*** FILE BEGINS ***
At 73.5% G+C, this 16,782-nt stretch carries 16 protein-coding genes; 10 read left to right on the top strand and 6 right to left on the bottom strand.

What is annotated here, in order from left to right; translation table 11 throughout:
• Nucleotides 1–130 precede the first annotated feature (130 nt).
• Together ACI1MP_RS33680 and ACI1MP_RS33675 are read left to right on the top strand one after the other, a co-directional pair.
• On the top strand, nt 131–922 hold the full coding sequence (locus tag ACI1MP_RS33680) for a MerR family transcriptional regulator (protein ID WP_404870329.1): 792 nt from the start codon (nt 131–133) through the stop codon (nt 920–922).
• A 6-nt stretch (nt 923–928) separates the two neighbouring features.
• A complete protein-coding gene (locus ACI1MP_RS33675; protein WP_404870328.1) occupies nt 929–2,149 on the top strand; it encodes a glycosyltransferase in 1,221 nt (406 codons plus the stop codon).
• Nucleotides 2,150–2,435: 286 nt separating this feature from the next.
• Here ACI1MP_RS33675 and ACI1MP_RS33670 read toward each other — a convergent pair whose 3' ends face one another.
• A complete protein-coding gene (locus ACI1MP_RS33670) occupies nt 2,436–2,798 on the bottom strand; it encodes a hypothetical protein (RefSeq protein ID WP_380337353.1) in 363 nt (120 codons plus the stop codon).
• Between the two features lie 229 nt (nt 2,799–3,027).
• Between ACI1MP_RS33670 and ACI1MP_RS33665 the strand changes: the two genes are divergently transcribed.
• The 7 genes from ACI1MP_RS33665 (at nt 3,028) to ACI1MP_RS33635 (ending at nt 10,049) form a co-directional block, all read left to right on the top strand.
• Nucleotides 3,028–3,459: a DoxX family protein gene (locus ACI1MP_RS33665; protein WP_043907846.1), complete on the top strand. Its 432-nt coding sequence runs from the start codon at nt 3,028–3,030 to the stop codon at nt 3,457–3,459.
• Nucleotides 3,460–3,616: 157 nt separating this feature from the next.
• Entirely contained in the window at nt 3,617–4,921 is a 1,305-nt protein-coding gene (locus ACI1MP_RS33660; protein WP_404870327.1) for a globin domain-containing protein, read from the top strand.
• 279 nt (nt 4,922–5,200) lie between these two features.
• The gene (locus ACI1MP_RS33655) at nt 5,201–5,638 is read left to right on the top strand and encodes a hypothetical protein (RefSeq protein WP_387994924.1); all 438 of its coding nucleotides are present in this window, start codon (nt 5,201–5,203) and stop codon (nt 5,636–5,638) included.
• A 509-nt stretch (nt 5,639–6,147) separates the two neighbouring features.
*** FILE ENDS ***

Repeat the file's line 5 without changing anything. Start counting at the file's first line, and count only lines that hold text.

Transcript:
• On the top strand, nt 131–922 hold the full coding sequence (locus tag ACI1MP_RS33680) for a MerR family transcriptional regulator (protein ID WP_404870329.1): 792 nt from the start codon (nt 131–133) through the stop codon (nt 920–922).